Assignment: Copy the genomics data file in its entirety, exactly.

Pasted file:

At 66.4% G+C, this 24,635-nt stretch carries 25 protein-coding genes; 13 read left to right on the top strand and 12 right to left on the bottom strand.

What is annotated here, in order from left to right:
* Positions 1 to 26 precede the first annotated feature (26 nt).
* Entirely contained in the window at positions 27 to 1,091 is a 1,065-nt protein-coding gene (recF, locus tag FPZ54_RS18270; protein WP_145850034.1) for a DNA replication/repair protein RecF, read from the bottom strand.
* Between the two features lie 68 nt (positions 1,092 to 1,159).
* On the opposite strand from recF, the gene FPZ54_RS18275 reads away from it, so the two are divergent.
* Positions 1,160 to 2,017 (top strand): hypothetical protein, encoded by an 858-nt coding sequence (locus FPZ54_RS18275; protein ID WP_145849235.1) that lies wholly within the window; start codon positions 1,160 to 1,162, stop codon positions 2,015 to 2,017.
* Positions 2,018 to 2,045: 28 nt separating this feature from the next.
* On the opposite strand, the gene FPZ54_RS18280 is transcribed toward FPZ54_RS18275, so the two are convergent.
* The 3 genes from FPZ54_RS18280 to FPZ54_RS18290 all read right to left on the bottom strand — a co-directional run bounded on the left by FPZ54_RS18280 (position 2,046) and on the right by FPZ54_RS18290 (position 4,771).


At 66.4% G+C, this 24,635-nt stretch carries 25 protein-coding genes; 13 read left to right on the top strand and 12 right to left on the bottom strand.

What is annotated here, in order from left to right:
* Positions 1 to 26 precede the first annotated feature (26 nt).
* Entirely contained in the window at positions 27 to 1,091 is a 1,065-nt protein-coding gene (recF, locus tag FPZ54_RS18270; protein WP_145850034.1) for a DNA replication/repair protein RecF, read from the bottom strand.
* Between the two features lie 68 nt (positions 1,092 to 1,159).
* On the opposite strand from recF, the gene FPZ54_RS18275 reads away from it, so the two are divergent.
* Positions 1,160 to 2,017 (top strand): hypothetical protein, encoded by an 858-nt coding sequence (locus FPZ54_RS18275; protein ID WP_145849235.1) that lies wholly within the window; start codon positions 1,160 to 1,162, stop codon positions 2,015 to 2,017.
* Positions 2,018 to 2,045: 28 nt separating this feature from the next.
* On the opposite strand, the gene FPZ54_RS18280 is transcribed toward FPZ54_RS18275, so the two are convergent.
* The 3 genes from FPZ54_RS18280 to FPZ54_RS18290 all read right to left on the bottom strand — a co-directional run bounded on the left by FPZ54_RS18280 (position 2,046) and on the right by FPZ54_RS18290 (position 4,771).